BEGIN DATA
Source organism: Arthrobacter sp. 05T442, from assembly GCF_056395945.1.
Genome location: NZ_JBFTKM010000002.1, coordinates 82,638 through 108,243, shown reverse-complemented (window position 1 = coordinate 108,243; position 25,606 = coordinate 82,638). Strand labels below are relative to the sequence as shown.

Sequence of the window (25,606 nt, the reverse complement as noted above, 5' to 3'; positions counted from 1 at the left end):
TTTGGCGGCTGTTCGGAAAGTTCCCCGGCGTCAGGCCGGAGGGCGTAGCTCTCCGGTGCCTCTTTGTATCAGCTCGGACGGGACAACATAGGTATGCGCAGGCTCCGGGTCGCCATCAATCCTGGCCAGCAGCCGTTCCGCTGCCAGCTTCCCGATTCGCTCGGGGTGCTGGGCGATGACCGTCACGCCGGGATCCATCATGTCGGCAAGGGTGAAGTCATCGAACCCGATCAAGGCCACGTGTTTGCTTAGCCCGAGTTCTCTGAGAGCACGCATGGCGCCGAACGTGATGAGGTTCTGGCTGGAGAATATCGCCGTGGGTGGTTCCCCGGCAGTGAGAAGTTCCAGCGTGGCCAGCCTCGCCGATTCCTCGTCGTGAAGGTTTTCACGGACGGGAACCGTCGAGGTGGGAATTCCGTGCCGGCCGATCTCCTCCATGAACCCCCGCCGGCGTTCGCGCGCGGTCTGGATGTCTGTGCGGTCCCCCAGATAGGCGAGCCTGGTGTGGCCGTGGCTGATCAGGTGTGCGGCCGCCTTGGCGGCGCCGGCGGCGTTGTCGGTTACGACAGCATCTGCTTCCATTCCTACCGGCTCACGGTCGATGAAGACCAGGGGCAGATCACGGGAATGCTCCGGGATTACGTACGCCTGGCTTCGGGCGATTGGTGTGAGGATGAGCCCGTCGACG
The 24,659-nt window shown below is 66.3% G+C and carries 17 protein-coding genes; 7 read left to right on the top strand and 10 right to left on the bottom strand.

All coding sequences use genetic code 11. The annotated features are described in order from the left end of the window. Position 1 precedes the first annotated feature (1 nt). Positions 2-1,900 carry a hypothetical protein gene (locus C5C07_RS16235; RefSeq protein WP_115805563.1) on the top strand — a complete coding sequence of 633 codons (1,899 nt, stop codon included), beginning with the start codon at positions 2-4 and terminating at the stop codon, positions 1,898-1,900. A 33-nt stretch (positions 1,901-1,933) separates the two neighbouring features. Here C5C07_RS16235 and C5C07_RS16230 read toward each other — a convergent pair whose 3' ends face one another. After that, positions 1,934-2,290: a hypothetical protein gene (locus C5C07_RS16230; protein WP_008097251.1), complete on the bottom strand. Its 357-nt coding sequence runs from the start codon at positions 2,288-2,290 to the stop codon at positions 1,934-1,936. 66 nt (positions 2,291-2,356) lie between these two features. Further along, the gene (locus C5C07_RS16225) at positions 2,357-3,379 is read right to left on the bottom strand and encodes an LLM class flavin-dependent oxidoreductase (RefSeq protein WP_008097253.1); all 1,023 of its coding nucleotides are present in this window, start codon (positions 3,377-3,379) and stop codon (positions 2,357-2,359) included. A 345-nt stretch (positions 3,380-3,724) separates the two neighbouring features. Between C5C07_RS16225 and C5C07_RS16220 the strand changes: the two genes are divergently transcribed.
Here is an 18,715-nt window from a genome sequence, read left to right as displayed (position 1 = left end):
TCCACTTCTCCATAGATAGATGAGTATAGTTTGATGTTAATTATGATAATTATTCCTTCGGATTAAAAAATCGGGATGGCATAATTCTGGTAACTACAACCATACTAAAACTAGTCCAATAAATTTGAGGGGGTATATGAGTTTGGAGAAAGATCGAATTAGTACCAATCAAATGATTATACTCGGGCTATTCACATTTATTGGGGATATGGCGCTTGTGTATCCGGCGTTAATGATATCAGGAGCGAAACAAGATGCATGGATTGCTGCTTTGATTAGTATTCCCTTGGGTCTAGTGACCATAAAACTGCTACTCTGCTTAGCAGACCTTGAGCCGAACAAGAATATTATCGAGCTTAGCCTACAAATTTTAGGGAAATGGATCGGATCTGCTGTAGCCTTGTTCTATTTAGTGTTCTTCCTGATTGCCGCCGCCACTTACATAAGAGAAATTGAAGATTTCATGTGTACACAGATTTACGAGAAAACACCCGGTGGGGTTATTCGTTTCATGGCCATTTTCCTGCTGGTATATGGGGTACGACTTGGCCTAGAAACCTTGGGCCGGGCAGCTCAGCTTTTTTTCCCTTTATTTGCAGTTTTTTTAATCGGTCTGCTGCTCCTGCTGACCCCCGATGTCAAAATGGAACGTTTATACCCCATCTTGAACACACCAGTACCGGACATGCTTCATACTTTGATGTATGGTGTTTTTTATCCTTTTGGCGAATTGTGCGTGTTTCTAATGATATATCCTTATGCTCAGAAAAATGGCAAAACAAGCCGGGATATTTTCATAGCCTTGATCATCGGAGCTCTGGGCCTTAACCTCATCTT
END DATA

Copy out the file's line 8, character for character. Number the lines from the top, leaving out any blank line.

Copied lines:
TCCACTTCTCCATAGATAGATGAGTATAGTTTGATGTTAATTATGATAATTATTCCTTCGGATTAAAAAATCGGGATGGCATAATTCTGGTAACTACAACCATACTAAAACTAGTCCAATAAATTTGAGGGGGTATATGAGTTTGGAGAAAGATCGAATTAGTACCAATCAAATGATTATACTCGGGCTATTCACATTTATTGGGGATATGGCGCTTGTGTATCCGGCGTTAATGATATCAGGAGCGAAACAAGATGCATGGATTGCTGCTTTGATTAGTATTCCCTTGGGTCTAGTGACCATAAAACTGCTACTCTGCTTAGCAGACCTTGAGCCGAACAAGAATATTATCGAGCTTAGCCTACAAATTTTAGGGAAATGGATCGGATCTGCTGTAGCCTTGTTCTATTTAGTGTTCTTCCTGATTGCCGCCGCCACTTACATAAGAGAAATTGAAGATTTCATGTGTACACAGATTTACGAGAAAACACCCGGTGGGGTTATTCGTTTCATGGCCATTTTCCTGCTGGTATATGGGGTACGACTTGGCCTAGAAACCTTGGGCCGGGCAGCTCAGCTTTTTTTCCCTTTATTTGCAGTTTTTTTAATCGGTCTGCTGCTCCTGCTGACCCCCGATGTCAAAATGGAACGTTTATACCCCATCTTGAACACACCAGTACCGGACATGCTTCATACTTTGATGTATGGTGTTTTTTATCCTTTTGGCGAATTGTGCGTGTTTCTAATGATATATCCTTATGCTCAGAAAAATGGCAAAACAAGCCGGGATATTTTCATAGCCTTGATCATCGGAGCTCTGGGCCTTAACCTCATCTT